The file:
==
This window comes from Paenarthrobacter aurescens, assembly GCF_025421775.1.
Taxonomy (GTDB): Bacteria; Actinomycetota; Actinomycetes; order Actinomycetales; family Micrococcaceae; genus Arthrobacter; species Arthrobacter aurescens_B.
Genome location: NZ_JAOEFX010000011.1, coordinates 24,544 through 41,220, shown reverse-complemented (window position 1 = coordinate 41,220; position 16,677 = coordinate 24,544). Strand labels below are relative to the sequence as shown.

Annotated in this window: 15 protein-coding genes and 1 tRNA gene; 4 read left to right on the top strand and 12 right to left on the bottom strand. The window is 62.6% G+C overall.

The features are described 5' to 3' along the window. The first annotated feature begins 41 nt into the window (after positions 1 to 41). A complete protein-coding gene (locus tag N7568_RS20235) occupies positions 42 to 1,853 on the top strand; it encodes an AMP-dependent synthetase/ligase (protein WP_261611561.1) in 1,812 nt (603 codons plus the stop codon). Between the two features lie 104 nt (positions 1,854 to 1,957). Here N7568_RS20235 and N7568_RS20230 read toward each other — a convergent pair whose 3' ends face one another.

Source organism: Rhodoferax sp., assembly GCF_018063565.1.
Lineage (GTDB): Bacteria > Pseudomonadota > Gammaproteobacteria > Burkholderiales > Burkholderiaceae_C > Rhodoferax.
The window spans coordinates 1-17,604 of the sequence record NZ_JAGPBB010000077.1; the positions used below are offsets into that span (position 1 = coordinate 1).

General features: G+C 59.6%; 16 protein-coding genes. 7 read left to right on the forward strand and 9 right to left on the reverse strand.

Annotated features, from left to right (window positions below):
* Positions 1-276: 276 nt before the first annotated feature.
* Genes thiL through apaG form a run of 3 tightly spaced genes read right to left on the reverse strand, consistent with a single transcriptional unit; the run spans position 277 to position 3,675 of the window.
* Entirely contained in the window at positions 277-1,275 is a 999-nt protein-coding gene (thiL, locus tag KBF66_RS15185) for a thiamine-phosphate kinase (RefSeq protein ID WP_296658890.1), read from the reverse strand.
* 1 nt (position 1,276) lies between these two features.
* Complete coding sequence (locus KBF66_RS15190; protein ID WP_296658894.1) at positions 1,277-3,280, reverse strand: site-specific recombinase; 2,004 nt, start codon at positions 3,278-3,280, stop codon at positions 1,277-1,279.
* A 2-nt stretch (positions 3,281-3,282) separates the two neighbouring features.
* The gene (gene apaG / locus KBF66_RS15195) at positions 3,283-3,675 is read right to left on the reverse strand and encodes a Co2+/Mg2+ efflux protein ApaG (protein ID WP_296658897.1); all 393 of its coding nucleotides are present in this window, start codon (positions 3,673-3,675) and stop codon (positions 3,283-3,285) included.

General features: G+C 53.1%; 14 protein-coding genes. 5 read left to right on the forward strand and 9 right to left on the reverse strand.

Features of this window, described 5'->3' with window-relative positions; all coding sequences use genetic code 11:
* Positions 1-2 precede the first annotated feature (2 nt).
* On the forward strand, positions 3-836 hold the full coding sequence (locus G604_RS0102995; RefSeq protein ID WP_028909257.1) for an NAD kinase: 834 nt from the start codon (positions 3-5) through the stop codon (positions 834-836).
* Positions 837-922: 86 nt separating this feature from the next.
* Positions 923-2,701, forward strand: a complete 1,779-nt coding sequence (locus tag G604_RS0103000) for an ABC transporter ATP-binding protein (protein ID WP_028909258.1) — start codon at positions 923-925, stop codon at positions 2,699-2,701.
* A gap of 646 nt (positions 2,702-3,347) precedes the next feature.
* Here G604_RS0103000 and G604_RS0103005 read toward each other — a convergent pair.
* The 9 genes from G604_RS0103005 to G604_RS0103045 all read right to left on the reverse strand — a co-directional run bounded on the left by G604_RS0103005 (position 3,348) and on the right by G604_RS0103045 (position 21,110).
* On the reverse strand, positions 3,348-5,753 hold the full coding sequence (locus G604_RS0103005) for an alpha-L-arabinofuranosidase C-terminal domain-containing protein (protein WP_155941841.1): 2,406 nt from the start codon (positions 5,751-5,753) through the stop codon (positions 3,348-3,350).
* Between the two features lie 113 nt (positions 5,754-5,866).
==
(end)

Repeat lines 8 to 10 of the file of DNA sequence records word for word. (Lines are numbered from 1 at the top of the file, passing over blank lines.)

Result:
The window spans coordinates 1-17,604 of the sequence record NZ_JAGPBB010000077.1; the positions used below are offsets into that span (position 1 = coordinate 1).

General features: G+C 59.6%; 16 protein-coding genes. 7 read left to right on the forward strand and 9 right to left on the reverse strand.

Annotated features, from left to right (window positions below):